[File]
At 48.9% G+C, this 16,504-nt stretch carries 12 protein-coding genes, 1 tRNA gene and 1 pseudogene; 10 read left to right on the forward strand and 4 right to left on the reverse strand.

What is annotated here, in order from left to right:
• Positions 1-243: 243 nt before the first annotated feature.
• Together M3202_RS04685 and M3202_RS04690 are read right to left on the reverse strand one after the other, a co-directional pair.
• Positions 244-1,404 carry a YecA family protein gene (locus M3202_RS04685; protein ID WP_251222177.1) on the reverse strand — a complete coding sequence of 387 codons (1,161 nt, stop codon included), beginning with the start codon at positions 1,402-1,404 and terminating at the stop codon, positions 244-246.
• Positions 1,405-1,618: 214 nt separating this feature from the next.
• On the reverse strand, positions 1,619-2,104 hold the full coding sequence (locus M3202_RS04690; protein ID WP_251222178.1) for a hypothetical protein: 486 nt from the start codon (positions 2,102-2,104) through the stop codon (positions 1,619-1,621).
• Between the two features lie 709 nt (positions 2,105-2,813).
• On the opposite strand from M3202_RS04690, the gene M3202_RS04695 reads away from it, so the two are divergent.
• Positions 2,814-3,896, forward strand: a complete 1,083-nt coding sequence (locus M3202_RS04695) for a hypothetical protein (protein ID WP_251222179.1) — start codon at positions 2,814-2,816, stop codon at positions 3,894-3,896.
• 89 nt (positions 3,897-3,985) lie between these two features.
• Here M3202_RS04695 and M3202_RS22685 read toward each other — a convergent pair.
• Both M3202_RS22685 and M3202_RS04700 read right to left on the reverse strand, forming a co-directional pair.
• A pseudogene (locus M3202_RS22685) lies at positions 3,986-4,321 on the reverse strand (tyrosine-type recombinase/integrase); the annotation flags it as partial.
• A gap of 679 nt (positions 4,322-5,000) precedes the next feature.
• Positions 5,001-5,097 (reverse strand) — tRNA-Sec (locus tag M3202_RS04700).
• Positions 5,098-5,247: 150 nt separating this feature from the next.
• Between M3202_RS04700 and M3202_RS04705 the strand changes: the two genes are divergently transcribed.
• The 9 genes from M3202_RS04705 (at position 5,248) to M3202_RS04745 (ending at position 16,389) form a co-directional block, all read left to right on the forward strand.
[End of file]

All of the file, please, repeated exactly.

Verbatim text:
At 48.9% G+C, this 16,504-nt stretch carries 12 protein-coding genes, 1 tRNA gene and 1 pseudogene; 10 read left to right on the forward strand and 4 right to left on the reverse strand.

What is annotated here, in order from left to right:
• Positions 1-243: 243 nt before the first annotated feature.
• Together M3202_RS04685 and M3202_RS04690 are read right to left on the reverse strand one after the other, a co-directional pair.
• Positions 244-1,404 carry a YecA family protein gene (locus M3202_RS04685; protein ID WP_251222177.1) on the reverse strand — a complete coding sequence of 387 codons (1,161 nt, stop codon included), beginning with the start codon at positions 1,402-1,404 and terminating at the stop codon, positions 244-246.
• Positions 1,405-1,618: 214 nt separating this feature from the next.
• On the reverse strand, positions 1,619-2,104 hold the full coding sequence (locus M3202_RS04690; protein ID WP_251222178.1) for a hypothetical protein: 486 nt from the start codon (positions 2,102-2,104) through the stop codon (positions 1,619-1,621).
• Between the two features lie 709 nt (positions 2,105-2,813).
• On the opposite strand from M3202_RS04690, the gene M3202_RS04695 reads away from it, so the two are divergent.
• Positions 2,814-3,896, forward strand: a complete 1,083-nt coding sequence (locus M3202_RS04695) for a hypothetical protein (protein ID WP_251222179.1) — start codon at positions 2,814-2,816, stop codon at positions 3,894-3,896.
• 89 nt (positions 3,897-3,985) lie between these two features.
• Here M3202_RS04695 and M3202_RS22685 read toward each other — a convergent pair.
• Both M3202_RS22685 and M3202_RS04700 read right to left on the reverse strand, forming a co-directional pair.
• A pseudogene (locus M3202_RS22685) lies at positions 3,986-4,321 on the reverse strand (tyrosine-type recombinase/integrase); the annotation flags it as partial.
• A gap of 679 nt (positions 4,322-5,000) precedes the next feature.
• Positions 5,001-5,097 (reverse strand) — tRNA-Sec (locus tag M3202_RS04700).
• Positions 5,098-5,247: 150 nt separating this feature from the next.
• Between M3202_RS04700 and M3202_RS04705 the strand changes: the two genes are divergently transcribed.
• The 9 genes from M3202_RS04705 (at position 5,248) to M3202_RS04745 (ending at position 16,389) form a co-directional block, all read left to right on the forward strand.